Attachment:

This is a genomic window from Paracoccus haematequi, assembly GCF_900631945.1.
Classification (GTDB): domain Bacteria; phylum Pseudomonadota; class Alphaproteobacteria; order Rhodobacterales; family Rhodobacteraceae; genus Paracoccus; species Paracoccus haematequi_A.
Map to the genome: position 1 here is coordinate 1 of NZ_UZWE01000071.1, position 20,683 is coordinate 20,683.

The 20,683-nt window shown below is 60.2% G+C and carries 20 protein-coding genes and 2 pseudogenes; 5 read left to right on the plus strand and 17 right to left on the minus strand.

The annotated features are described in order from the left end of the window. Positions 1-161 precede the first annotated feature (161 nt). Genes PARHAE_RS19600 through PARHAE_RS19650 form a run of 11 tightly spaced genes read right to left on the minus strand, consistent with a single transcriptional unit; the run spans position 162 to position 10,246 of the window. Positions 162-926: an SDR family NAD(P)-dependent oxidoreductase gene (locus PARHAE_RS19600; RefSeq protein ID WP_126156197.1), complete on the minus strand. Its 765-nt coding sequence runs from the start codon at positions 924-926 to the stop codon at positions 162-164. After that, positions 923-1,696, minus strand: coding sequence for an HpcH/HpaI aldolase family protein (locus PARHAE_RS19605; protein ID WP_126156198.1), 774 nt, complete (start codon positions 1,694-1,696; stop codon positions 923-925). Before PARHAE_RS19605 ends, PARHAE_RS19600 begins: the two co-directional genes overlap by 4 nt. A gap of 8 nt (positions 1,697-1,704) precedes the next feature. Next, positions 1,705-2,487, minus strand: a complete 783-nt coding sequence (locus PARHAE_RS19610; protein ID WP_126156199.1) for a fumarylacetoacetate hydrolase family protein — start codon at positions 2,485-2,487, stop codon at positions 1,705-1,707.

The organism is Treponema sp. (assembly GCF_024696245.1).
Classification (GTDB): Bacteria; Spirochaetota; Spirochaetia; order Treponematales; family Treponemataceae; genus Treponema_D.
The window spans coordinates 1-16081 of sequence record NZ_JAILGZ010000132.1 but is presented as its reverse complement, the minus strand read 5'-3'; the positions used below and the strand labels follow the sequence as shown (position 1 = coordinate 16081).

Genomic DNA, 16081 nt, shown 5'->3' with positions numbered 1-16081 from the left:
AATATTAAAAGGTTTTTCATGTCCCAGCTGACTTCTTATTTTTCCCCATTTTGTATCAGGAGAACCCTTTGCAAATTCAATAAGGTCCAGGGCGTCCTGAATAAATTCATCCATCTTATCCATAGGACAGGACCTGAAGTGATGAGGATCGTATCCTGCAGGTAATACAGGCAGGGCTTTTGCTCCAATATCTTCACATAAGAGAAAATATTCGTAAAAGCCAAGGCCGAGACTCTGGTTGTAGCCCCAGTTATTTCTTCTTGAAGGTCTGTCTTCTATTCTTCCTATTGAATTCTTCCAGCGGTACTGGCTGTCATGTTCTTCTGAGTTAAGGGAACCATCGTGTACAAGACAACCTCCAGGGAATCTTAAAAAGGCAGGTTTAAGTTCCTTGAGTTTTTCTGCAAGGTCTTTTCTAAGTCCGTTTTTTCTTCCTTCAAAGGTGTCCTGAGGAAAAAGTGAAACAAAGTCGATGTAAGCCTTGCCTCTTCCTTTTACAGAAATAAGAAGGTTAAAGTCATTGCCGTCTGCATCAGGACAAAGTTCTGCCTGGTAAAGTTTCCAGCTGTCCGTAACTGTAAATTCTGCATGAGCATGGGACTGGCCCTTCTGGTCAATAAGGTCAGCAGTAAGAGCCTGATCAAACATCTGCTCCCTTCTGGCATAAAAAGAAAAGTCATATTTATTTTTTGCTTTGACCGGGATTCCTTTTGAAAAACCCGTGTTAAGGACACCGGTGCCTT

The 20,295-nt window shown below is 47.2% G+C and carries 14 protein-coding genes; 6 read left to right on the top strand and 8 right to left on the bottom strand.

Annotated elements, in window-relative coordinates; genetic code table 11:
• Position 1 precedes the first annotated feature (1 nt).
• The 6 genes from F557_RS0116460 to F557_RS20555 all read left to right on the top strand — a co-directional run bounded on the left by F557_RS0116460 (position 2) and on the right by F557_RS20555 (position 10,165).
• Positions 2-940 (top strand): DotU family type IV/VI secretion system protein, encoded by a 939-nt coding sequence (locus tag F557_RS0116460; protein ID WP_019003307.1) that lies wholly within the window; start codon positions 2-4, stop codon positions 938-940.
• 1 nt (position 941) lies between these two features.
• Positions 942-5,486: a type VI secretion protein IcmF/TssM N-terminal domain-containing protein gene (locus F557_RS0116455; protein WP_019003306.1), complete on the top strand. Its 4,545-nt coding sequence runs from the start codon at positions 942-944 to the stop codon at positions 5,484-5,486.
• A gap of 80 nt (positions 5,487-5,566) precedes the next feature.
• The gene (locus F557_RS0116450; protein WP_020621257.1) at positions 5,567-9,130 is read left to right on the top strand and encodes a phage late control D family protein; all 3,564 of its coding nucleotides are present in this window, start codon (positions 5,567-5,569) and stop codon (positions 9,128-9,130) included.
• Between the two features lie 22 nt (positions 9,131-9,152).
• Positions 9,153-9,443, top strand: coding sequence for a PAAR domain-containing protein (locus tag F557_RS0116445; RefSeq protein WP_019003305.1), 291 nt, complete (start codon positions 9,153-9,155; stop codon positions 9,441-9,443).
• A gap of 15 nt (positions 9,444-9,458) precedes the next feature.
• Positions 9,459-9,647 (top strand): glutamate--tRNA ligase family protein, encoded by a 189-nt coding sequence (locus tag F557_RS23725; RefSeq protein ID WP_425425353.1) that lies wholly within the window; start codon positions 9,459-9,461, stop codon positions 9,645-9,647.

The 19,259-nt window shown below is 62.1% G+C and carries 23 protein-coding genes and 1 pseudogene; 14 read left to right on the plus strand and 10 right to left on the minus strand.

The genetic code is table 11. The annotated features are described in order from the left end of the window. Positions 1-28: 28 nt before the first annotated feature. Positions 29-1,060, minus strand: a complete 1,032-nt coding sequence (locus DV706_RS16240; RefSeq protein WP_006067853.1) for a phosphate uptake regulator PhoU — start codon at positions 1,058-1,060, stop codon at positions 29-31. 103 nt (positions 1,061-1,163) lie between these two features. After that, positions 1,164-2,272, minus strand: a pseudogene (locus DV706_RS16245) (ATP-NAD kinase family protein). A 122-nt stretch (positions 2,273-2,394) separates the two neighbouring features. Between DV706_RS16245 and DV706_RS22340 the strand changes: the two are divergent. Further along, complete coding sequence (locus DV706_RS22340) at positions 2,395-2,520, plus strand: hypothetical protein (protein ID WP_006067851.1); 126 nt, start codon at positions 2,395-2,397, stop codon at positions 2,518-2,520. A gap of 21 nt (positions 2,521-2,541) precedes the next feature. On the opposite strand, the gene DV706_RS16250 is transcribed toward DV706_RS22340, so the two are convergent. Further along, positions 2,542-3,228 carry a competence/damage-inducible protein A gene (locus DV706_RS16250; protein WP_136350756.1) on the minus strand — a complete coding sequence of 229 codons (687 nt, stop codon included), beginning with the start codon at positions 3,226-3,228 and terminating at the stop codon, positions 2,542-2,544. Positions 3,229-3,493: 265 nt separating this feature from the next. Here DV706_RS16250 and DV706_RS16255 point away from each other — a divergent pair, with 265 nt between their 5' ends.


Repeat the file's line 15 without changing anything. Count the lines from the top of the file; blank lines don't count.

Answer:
• Positions 2-940 (top strand): DotU family type IV/VI secretion system protein, encoded by a 939-nt coding sequence (locus tag F557_RS0116460; protein ID WP_019003307.1) that lies wholly within the window; start codon positions 2-4, stop codon positions 938-940.